A BBC video article alerted me to a new “breakthrough” in attempts to grow nerve cells from stem cells (derived, in this case, from skin samples). Researchers at Oxford University took skin samples from people with Parkinson’s disease and used stem cell technology to create “nerve cells that are just like those of the people with Parkinson’s” in the lab.
This is a breakthrough in that it allows the Parkinsonian nerve cells to be studied in an attempt to discover what makes the dopamine neurons die off in Parkinson’s Disease.
‘We can’t take bits of people’s brains when they are alive, of course,’ says Dr Richard Wade-Martins of the Oxford Parkinson’s Disease Centre, who led the work. ‘So we never have been able to study dopamine neurons from a patient.’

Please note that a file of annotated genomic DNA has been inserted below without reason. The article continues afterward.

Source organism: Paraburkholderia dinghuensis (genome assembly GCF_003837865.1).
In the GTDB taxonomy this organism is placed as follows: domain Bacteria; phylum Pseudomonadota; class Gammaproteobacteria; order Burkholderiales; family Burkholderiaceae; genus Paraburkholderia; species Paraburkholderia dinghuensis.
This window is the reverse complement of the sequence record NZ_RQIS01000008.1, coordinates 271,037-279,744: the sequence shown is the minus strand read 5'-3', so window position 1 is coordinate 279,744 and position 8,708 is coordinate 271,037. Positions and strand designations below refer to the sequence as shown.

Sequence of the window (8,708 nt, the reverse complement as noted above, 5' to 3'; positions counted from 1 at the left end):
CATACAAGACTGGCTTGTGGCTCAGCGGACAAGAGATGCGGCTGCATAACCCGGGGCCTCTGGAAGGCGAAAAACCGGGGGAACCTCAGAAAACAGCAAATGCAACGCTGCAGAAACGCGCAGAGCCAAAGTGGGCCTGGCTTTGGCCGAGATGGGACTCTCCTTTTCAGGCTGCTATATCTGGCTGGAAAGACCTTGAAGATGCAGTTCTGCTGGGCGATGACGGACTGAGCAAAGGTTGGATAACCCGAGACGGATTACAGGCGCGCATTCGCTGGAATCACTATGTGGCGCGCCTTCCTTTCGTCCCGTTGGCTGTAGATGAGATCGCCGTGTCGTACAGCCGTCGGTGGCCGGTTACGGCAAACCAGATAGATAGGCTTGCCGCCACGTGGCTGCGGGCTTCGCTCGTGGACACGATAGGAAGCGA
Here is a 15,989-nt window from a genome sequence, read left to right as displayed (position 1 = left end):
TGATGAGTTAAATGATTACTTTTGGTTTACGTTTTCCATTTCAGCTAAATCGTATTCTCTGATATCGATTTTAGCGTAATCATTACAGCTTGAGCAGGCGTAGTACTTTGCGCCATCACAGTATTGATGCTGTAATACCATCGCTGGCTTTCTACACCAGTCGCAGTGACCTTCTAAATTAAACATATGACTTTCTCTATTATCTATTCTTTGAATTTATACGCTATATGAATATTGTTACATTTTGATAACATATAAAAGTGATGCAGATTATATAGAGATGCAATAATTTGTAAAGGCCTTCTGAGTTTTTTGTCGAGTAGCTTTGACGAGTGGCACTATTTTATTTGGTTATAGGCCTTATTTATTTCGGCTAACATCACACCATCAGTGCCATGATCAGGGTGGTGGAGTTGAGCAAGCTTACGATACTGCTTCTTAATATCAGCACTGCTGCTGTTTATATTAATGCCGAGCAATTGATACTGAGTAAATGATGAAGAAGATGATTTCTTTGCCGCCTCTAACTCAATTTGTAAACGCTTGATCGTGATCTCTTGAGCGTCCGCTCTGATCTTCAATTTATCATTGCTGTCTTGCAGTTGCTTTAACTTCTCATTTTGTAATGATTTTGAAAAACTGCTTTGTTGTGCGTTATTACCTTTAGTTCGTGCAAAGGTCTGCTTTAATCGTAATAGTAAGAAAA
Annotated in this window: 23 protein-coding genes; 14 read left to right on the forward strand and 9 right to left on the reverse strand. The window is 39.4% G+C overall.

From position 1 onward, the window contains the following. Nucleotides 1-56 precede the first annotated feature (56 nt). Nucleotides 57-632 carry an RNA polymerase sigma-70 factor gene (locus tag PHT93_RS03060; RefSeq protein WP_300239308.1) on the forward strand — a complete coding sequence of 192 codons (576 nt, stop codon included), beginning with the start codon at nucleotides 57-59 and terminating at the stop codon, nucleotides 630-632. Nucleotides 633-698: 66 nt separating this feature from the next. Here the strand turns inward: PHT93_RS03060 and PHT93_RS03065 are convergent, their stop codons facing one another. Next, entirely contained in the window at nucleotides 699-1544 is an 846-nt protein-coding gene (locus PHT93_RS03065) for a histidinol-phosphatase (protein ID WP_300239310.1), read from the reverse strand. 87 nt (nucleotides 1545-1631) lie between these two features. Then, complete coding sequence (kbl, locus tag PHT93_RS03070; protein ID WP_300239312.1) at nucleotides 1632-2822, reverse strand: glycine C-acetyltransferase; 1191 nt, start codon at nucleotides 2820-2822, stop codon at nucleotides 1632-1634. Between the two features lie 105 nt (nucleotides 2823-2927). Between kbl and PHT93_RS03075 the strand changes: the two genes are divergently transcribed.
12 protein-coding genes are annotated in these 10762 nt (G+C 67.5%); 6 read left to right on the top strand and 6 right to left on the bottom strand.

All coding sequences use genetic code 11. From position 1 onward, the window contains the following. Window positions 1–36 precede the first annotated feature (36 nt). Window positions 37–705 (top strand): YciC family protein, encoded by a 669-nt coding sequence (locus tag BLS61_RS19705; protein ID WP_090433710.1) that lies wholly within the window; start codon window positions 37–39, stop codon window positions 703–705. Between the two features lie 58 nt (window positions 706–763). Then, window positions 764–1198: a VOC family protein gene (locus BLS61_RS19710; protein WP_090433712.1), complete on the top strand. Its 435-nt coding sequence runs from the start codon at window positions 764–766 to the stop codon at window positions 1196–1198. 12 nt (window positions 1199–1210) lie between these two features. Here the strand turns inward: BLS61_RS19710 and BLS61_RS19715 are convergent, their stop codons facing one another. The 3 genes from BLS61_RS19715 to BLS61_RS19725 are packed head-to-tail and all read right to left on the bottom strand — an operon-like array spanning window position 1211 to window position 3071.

News article from Oxford University
This is the first stage in a long-term study funded by Parkinson’s UK intended to investigate “all the biological processes that go wrong in Parkinson’s, giving greater insight into the causes of the disease.”
It is not the much vaunted stem cell therapy, but it is, potentially, a step towards some type of therapy – to be determined by the results of the ongoing study.
- See the BBC film
- Read a BBC news article
- Read the Oxford University news article (includes slide show of cell development from skin cells to neurons)